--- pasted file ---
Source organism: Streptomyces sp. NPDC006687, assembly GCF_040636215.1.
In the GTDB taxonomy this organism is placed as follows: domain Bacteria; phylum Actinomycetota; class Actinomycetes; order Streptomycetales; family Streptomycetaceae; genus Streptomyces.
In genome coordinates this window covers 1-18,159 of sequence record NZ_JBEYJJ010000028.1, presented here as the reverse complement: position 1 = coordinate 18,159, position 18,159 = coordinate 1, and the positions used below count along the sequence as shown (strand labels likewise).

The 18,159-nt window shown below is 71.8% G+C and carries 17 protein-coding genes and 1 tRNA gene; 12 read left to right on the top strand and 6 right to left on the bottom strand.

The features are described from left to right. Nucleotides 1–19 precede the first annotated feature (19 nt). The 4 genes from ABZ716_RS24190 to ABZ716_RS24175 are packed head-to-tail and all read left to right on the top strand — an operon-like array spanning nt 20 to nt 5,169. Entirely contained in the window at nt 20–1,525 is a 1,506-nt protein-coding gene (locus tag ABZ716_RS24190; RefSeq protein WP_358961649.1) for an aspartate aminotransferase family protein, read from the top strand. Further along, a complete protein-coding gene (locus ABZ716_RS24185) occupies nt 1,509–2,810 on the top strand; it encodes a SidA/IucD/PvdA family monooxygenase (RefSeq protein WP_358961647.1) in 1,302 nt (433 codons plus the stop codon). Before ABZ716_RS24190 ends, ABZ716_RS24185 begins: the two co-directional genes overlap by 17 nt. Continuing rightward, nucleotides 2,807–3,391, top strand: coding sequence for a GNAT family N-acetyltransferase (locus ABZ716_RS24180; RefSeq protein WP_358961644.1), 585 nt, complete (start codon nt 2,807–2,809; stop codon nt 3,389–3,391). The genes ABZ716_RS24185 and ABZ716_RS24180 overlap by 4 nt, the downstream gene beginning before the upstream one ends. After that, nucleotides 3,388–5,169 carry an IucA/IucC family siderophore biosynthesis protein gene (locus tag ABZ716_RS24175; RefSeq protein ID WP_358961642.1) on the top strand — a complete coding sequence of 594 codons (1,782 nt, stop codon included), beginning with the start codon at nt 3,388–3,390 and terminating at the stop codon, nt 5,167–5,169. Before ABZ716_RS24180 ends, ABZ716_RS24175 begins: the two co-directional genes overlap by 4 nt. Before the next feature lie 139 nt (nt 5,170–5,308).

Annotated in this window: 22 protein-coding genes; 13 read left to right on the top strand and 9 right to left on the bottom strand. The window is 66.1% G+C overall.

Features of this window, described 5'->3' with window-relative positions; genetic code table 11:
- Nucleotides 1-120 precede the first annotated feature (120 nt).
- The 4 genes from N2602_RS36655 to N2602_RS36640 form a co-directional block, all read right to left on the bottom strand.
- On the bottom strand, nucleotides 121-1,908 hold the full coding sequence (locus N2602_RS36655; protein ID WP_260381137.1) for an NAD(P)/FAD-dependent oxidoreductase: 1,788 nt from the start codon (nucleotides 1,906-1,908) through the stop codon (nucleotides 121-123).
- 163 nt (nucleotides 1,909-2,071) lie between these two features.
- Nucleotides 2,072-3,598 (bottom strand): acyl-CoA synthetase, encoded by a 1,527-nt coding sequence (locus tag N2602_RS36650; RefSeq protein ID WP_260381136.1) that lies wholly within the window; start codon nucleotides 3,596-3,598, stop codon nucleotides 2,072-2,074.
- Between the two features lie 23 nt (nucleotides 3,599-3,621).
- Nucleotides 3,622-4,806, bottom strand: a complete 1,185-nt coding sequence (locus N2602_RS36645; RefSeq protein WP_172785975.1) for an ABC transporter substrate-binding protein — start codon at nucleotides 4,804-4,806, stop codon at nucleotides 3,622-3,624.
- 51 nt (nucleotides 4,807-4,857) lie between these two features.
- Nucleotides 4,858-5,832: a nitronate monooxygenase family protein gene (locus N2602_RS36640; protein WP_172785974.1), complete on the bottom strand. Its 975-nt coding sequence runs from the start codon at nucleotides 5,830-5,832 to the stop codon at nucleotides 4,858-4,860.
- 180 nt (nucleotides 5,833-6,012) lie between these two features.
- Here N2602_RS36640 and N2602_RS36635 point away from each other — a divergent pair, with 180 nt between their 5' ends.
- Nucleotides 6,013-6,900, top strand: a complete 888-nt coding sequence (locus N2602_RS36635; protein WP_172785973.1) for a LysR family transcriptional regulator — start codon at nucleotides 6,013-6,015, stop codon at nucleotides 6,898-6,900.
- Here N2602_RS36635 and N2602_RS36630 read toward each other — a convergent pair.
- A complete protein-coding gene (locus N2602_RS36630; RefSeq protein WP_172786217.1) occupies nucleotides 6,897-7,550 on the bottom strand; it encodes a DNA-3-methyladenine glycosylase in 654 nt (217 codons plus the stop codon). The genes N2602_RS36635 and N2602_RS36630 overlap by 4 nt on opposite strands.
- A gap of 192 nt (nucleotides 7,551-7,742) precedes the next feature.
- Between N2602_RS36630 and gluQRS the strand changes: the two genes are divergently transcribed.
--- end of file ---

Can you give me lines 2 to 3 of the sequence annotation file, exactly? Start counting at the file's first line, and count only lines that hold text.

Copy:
In the GTDB taxonomy this organism is placed as follows: domain Bacteria; phylum Actinomycetota; class Actinomycetes; order Streptomycetales; family Streptomycetaceae; genus Streptomyces.
In genome coordinates this window covers 1-18,159 of sequence record NZ_JBEYJJ010000028.1, presented here as the reverse complement: position 1 = coordinate 18,159, position 18,159 = coordinate 1, and the positions used below count along the sequence as shown (strand labels likewise).